Most Innovative New Organic Ingredients of 2009
By Kat Schuett
Although many equate the term “organic” with going “back to the basics,” the fact is that organic processing, like nature itself, is continually evolving—looking for ways to improve. This evolution in organic consumer goods is being driven by innovators who are working continuously to bring a wider range of organic-certified ingredients to the market. These new products are showcased in the Innovations section of Organic Processing Magazine—and at the end of each year, we take a look back and compile a list of the most notable new ingredients.
Besides offering better flavor, shelf-life and creative options, these ingredients have allowed processors to create more authentic organic products. These innovative ingredients are highlighted below.
Fair Trade/EcoSocial Ingredients
Organic consumers make purchases based not only on their values regarding healthy lifestyles, but also on their values concerning the environment and social responsibility. Because of this, several organic ingredient suppliers have taken the extra step to certify key ingredients to standards that ensure they are meeting additional social and environmental criteria. One of these suppliers is Ciranda, who this past summer was the first to launch EcoSocial-certified Palmfruit shortening. EcoSocial is a “three-in-one” economic, social and environmental certification, which requires organic certification as well as participation in additional community and environmental betterment programs.
Global Organics has also recently launched an EcoSocial organic sugar from Brazil. Already used by major brands like Organic Valley and Crofter’s, this EcoSocial sugar is part of the Green Cane Project. This effort has created an alternative farming method that has brought back over 500 forms of life to the soil and surroundings of the farms, and, through an innovative harvesting system, has eliminated carbon emissions associated with traditional cane harvesting, which requires burning the fields.
There are also several new products certified to TransFair, the U.S. fair trade certification agency. In addition to EcoSocial sugar, Global Organics is also offering fair trade certified organic cocoa powder. This past June, fair trade pioneer Frontier Natural Products launched the first line of fair trade certified spices, including several grinds of black pepper and whole black peppercorns, white pepper (whole and ground), Ceylon cinnamon (whole and ground), cloves (whole and ground), mace (whole and ground), nutmeg (whole and ground), ground ginger and ground turmeric.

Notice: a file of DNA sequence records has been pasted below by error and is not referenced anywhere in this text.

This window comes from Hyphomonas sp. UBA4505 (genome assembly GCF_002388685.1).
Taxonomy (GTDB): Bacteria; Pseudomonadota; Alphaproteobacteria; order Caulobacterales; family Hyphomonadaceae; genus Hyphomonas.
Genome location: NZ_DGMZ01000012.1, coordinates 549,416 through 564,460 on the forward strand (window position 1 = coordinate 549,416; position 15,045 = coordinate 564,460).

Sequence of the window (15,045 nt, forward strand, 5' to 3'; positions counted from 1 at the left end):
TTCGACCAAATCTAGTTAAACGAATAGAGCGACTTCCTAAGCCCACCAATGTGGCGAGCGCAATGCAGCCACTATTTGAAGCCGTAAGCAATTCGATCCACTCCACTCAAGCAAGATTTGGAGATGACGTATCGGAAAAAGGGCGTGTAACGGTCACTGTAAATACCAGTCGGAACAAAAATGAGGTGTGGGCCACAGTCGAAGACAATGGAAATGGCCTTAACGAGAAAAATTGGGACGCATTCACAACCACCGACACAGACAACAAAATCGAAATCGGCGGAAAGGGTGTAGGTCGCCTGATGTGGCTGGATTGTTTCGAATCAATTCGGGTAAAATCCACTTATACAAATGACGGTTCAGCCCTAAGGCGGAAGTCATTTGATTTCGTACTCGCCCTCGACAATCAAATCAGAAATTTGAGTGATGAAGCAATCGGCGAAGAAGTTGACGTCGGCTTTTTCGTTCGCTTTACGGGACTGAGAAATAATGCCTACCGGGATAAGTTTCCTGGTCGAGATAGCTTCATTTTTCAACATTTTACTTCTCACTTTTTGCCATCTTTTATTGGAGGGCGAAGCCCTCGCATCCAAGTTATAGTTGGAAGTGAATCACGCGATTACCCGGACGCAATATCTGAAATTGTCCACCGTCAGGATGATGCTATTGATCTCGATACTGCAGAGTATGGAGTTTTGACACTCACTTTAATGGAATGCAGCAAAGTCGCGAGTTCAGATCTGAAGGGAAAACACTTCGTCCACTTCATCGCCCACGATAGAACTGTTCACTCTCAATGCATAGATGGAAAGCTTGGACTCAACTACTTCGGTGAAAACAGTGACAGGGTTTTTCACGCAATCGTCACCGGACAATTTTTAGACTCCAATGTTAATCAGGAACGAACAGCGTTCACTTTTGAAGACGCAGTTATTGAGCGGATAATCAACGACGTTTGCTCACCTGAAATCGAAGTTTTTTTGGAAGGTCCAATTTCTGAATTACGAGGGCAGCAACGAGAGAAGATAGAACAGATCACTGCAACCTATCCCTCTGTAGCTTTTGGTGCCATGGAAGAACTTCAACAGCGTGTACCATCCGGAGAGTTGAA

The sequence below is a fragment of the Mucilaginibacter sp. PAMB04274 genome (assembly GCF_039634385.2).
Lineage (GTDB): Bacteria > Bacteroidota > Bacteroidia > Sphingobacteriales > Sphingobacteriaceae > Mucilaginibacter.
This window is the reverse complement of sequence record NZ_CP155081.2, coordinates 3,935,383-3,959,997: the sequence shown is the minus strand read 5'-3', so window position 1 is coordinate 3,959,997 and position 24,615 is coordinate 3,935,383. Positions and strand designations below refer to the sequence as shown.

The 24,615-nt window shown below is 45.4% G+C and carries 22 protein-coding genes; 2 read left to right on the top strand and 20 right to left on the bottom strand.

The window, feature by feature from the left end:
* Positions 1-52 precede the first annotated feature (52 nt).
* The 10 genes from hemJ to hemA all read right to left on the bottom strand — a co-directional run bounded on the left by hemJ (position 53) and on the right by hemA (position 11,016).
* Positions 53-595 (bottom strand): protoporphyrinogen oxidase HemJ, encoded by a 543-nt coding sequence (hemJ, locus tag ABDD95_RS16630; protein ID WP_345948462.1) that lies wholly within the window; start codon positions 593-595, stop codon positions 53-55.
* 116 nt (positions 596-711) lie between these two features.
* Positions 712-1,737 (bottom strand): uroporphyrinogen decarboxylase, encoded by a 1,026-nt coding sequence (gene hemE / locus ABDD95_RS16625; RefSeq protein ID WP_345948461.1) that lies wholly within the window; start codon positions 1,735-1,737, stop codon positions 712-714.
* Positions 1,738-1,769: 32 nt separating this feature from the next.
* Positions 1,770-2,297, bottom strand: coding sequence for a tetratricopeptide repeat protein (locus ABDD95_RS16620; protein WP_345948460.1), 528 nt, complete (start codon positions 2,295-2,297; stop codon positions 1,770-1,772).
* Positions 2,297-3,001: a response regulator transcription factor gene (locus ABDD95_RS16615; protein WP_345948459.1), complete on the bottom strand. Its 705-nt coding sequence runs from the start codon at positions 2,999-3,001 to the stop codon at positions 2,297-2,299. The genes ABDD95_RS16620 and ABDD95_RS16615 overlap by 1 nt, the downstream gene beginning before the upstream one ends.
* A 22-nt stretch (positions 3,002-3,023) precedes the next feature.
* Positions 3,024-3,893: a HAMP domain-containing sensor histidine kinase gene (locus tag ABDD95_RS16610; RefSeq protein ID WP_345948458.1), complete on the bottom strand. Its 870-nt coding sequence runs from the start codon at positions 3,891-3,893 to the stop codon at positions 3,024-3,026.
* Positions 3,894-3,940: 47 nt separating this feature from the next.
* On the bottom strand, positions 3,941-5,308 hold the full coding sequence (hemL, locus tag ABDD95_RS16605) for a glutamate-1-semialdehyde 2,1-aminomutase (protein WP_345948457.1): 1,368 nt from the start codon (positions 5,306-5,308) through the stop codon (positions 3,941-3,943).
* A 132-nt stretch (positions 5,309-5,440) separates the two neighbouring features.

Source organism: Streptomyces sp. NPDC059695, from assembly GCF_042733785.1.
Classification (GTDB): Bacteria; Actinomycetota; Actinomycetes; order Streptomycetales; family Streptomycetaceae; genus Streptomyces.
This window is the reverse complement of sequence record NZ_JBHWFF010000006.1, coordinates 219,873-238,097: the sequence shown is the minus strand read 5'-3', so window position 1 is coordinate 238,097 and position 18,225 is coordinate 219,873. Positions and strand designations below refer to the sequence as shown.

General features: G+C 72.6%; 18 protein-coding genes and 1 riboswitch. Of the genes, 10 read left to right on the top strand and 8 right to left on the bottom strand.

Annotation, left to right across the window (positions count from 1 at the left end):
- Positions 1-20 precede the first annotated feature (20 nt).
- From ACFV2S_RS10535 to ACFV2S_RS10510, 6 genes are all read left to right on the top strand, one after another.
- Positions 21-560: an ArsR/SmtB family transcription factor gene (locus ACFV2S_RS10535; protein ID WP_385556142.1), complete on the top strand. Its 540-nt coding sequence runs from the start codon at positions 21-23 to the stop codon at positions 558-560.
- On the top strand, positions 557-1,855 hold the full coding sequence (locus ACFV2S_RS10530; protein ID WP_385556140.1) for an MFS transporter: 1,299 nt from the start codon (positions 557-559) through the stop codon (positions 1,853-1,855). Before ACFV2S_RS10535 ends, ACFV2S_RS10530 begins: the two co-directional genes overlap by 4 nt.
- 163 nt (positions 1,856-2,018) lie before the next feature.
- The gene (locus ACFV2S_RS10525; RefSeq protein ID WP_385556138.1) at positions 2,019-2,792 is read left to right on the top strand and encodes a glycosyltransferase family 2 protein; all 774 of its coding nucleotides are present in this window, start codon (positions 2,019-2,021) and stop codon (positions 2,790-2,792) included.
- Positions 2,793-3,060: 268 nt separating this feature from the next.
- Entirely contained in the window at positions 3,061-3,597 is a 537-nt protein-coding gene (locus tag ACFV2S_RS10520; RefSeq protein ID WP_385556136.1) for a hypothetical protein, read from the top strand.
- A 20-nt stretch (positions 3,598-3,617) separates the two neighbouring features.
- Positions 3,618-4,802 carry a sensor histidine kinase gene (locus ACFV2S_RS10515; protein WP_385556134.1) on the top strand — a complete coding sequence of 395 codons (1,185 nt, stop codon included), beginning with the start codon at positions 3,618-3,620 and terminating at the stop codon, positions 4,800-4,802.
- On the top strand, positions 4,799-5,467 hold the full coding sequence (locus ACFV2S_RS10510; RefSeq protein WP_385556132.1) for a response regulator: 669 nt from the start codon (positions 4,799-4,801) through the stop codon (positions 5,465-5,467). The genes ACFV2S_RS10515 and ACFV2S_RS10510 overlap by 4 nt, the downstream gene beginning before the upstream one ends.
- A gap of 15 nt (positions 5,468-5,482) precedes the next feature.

Mountain Rose Herbs has also added to its extensive line of fair trade certified products, including fair trade yerba mate, cocoa butter, coconut oil, vanilla bean and black pepper. Elan is offering fair trade vanilla as well.
One of the new ingredient launches that has gained the most attention this year is stevia, a low-calorie, natural sweetener. RFI Ingredients recently introduced organic stevia extract as the latest addition to its Sourcestainable Organic product line. This extract is made from the leaves of Stevia rebaudiana and is standardized to 90 percent stevia glycosides. Stevia extract has 300 times the sweetness of sugar and a sweetness profile that has a slower onset and longer duration than that of sugar. Stevia also has a negligible effect on blood glucose. RFI’s stevia extract can be used in any USDA-certified organic dietary supplement formulation where the addition of other organic sweeteners will provide too much bulk, such as powdered greens drinks and chewable tablets.
Navitas Naturals has also launched an organic green stevia, made from the whole stevia leaf. Navitas’ stevia leaves are dried at low temperatures to protect the nutrients of the plant and then milled into a fine powder and are both vegan and kosher certified.
Health continues to be the major reason why most consumers buy organic, and it’s not just about what it doesn’t have (pesticides, preservatives, hormones), but what it can offer as an added health benefit.